Homelessness Discussion with Mayor Wheeler

Mayor Ted Wheeler discusses homelessness during a community conversation in November
Mayor Ted Wheeler listens as a Portlander provides input about homelessness in Portland.
In February and March, Mayor Ted Wheeler is convening a series of meetings across the City of Portland to present his homelessness policy agenda and listen to your ideas and priorities for bettering our continued efforts in addressing homelessness. Join neighbors and local businesses in a community conversation about what we can do to help solve the homelessness crisis. You can find a complete list of meeting dates, RSVP, and submit discussion topic ideas here>>

Can We Count On You?

Every 10 years the United States conducts a coordinated count of each resident living in the United States. The census is our most comprehensive effort as a country to collect information about our country's demographics and helps determine federal funding as well as the number of congressional seats and Electoral College votes each state receives. In 2010, the overall census response rate for Portland ranged between 80-83%. That is, one in five Portlanders were not counted. We can and will do better this year!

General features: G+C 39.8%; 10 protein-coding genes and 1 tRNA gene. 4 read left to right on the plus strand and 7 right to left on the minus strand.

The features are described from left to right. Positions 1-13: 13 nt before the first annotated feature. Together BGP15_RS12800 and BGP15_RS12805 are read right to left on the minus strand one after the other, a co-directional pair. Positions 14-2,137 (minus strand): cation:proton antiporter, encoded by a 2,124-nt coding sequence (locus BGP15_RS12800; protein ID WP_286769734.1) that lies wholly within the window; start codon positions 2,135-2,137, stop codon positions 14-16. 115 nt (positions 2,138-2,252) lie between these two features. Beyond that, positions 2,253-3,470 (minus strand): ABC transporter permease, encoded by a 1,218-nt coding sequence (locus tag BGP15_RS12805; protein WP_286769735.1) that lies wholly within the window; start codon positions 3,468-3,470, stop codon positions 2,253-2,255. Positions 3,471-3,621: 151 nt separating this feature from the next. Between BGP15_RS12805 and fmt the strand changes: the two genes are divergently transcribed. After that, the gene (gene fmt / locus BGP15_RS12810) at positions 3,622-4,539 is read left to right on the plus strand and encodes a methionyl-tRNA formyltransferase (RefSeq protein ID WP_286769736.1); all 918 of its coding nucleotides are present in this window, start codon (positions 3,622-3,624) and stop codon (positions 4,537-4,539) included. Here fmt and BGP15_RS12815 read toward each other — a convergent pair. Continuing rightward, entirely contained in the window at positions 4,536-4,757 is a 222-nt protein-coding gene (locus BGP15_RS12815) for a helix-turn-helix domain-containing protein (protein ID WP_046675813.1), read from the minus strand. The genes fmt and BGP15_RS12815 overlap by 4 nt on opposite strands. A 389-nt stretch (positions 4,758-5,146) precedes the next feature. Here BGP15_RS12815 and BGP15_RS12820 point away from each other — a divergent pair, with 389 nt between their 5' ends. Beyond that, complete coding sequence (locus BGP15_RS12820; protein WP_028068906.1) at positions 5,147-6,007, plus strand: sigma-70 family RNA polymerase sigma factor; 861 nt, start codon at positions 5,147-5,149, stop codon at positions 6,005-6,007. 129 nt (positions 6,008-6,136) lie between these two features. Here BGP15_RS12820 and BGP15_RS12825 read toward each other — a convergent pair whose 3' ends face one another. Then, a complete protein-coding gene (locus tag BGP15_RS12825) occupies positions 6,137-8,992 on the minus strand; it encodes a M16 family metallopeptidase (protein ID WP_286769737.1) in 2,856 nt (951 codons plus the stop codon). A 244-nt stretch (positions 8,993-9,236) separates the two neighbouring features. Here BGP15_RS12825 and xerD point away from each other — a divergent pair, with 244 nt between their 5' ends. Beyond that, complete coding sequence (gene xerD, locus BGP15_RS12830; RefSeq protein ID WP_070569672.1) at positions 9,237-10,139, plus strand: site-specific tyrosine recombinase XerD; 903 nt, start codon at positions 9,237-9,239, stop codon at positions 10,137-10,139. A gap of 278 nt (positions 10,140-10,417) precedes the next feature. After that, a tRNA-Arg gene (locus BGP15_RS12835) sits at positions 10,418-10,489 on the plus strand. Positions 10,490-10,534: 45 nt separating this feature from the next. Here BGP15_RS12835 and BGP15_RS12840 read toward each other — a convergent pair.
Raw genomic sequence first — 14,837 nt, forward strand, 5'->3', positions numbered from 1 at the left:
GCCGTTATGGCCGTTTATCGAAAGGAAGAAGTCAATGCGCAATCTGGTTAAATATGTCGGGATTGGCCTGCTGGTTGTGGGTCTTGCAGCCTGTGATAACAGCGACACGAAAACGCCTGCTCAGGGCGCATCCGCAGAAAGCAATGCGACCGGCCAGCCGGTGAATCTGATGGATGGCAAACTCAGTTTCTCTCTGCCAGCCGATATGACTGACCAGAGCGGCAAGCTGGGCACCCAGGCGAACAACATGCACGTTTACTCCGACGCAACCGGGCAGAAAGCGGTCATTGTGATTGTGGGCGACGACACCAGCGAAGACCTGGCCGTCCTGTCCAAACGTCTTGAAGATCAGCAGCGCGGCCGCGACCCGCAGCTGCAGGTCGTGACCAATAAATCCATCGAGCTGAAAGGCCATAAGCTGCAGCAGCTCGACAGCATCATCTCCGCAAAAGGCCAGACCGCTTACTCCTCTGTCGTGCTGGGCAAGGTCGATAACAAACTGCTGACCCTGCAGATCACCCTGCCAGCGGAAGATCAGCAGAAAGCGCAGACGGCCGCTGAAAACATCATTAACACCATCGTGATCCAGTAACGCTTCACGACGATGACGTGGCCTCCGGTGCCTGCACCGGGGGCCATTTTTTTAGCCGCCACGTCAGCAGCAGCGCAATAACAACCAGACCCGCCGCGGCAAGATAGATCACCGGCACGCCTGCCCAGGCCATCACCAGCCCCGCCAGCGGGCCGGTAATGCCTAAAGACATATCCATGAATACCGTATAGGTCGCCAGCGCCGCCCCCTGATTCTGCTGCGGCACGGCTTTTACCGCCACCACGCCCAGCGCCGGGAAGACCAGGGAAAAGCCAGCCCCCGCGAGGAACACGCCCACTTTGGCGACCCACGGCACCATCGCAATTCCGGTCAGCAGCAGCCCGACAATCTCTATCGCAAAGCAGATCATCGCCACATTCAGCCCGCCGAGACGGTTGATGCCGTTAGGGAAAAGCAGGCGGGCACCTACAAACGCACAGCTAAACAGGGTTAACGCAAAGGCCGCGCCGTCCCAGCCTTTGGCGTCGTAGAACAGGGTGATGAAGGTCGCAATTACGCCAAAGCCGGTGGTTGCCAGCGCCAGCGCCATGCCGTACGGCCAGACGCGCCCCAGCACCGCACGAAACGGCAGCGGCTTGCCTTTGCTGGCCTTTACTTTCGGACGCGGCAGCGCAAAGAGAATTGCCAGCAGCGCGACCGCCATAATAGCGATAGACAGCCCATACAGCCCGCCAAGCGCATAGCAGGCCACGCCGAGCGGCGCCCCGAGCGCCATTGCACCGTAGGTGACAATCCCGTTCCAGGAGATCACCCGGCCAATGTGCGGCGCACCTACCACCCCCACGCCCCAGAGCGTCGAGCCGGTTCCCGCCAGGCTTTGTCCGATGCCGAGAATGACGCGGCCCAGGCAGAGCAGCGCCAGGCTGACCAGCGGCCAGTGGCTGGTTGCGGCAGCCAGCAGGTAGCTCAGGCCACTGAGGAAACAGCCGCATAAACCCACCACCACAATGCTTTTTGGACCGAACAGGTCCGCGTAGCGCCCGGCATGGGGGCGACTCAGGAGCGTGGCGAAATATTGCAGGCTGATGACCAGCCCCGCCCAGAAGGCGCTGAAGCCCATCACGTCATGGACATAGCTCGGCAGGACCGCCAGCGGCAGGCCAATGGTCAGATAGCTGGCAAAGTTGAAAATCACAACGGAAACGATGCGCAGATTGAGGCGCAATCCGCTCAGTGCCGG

What to expect: In March, every household will receive a mailing from the U.S. Census Bureau with detailed instructions on how to fill out the 2020 Census online. Completing the census early is the best way to avoid having a census counter visit your home.

Who counts? Every person, including children, residing in a household needs to be included on your census form. 

What if you don't have a physical home, will you be counted? Yes. "Group Enumeration" is a campaign conducted by the U.S. Census Bureau and it will take place over 3 days between March 30 and April 1. For houseless people this means that they will be counted in group settings (shelters, day centers, service locations) or in their outside living locations (camp sites, parking lots, RV Parks, cooperative shelter spaces). The 2020 Census is also launching its first online option for the houseless. This will allow for any houseless individual or family to complete the census form online with the check box "I do not have an address".